I’m always on the lookout for a good book about Hong Kong. If it’s set during the time I lived there, even better. So I was thrilled to learn about Paul Blaney’s new novella, Handover (Signal 8, 2012).
The three overlapping stories take place months, weeks, and days before Britain handed over Hong Kong to China in 1997. If Wong Kar-wai were to make an expat version of Chungking Express, he would adapt Handover.
The book starts with the story of Tess, a recent graduate from the UK. She leaves her family and a boyfriend back in England to find herself in Hong Kong. She’s not impressed with the groups of detached expats she meets and is determined not to be like them. At her newspaper job she strikes up a friendship with Sam, a graphic designer and cartoonist. On her days off, she thinks of him. She even asks to meet his mother, a chicken farmer. One evening their relationship changes forever. Is it a cultural misunderstanding, or was their relationship doomed from the beginning?
The next story revolves around Rob, a recent UK transplant. He comes to Hong Kong because his last girlfriend had lived there for a couple of years before they met back in the UK. Although Rob had a comfortable and satisfying job in England, he gives that up to experience the Hong Kong that Jane knew. Rob finds a job as a bartender in a posh hotel bar, twenty-plus stories above ground level in Tsim Sha Tsui. The bar patrons are mostly an expat crowd who go there to enjoy the stunning harbor views and congregate with other expats. A supporting character in this and the Tess story is Elaine, a willowy South African lawyer who befriends Rob and gets him to talk about his relationship with Jane. On the night of the Handover, Rob makes a decision that will change his life.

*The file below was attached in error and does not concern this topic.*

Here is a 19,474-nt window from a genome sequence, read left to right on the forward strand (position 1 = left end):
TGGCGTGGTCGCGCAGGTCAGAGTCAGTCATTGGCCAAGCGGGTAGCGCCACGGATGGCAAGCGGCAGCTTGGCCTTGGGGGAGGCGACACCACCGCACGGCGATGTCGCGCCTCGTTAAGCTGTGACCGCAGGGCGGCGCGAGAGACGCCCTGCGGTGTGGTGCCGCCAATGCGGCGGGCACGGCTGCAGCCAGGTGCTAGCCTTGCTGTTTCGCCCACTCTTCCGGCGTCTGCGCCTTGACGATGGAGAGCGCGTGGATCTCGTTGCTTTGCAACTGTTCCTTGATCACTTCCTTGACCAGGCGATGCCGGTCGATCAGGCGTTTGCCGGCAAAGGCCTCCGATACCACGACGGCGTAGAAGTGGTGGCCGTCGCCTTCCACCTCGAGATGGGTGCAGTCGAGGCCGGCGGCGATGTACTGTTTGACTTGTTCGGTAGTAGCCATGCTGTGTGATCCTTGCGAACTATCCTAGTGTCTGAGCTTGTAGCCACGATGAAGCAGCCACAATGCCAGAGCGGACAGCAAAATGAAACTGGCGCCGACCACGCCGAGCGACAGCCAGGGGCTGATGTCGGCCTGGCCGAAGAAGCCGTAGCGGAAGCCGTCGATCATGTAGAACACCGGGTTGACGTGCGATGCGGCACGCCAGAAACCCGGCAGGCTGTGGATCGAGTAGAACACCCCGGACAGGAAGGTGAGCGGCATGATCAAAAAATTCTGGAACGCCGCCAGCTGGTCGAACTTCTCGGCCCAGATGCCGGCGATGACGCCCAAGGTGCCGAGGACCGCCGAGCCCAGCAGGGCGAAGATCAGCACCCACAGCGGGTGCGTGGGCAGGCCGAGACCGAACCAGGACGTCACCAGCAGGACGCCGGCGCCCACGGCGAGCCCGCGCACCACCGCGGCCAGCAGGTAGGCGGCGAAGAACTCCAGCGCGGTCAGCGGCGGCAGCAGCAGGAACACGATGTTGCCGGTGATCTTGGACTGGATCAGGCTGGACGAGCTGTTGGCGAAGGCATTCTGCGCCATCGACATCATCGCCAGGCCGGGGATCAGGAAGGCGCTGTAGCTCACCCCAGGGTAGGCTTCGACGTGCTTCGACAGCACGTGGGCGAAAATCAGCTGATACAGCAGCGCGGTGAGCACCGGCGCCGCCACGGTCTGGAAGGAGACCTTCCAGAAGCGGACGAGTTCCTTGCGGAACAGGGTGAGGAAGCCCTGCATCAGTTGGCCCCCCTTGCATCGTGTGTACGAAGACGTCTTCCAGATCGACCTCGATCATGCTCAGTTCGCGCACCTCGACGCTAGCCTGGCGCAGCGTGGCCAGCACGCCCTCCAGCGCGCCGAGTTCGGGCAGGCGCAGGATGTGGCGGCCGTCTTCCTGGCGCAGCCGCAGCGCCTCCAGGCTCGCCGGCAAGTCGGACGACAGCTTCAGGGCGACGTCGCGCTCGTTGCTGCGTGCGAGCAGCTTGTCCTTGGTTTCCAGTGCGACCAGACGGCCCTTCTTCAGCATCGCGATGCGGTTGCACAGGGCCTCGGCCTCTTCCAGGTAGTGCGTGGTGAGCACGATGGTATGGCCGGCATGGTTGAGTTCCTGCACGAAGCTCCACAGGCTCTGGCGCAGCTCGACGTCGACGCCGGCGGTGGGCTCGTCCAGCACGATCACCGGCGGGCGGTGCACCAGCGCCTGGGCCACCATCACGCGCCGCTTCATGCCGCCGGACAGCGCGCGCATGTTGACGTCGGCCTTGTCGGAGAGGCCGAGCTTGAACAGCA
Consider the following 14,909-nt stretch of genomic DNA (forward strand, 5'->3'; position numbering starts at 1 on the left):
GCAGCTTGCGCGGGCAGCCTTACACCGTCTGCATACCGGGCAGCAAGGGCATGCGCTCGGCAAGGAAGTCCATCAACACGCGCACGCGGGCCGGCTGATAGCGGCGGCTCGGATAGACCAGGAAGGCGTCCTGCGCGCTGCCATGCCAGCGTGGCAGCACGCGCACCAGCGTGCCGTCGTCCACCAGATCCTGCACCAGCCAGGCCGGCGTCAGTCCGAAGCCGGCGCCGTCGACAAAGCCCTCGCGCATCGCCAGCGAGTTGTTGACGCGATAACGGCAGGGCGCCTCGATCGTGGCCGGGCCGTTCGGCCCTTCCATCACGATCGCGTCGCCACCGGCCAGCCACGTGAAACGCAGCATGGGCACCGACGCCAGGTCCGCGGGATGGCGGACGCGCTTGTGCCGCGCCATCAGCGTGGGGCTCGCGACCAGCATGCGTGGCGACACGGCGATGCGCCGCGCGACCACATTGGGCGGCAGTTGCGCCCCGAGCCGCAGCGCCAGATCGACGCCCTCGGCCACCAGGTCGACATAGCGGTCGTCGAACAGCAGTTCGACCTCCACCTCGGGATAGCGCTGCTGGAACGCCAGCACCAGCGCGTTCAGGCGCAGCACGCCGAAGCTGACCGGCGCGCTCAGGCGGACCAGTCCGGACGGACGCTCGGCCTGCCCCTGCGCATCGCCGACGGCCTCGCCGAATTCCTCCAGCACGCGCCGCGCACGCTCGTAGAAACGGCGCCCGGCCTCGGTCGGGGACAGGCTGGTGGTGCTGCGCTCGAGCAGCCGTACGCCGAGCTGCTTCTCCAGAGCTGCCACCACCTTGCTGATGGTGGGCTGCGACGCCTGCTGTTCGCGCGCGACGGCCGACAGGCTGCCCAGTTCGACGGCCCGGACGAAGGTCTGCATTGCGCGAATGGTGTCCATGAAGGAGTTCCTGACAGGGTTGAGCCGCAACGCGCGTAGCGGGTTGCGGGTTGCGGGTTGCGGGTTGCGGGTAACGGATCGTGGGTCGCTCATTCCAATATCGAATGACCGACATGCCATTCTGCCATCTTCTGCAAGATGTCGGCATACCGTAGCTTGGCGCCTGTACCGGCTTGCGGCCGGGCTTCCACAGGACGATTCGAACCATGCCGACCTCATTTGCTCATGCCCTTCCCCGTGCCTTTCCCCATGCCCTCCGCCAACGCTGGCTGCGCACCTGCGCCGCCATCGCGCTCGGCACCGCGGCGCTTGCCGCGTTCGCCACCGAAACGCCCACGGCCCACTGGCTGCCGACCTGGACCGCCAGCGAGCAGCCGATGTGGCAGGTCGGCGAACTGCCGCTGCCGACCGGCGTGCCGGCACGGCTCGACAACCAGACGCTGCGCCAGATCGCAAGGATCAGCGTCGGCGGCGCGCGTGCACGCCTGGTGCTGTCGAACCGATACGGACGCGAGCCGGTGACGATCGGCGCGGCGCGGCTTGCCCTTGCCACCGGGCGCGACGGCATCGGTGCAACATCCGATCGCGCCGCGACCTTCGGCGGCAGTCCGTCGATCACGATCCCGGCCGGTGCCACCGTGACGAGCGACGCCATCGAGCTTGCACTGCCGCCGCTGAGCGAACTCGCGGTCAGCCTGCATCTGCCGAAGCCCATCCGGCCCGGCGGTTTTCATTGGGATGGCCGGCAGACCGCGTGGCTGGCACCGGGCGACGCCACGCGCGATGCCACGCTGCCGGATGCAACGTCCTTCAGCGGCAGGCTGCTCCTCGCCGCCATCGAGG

In the first two stories, a minor character named Sally makes an appearance. She’s British, a women’s magazine editor, and in her thirties. There’s mention in the first two stories about a gruesome incident in the hotel where Rob works. In this final story we learn about Sally and the sexual harassment she suffers at the hands of Gordon, a former boss. Unrelenting and violent, Gordon won’t leave Sally alone. An older Cantonese woman at work gives Sally the phone number of someone who can help her get rid of Gordon once and for all.
I thought Paul Blaney did an excellent job of portraying the Handover and the mood in Hong Kong during that historic era. This is not a stereotypical expat-in-Asia novel, as each character has a unique set of problems and ways to deal with them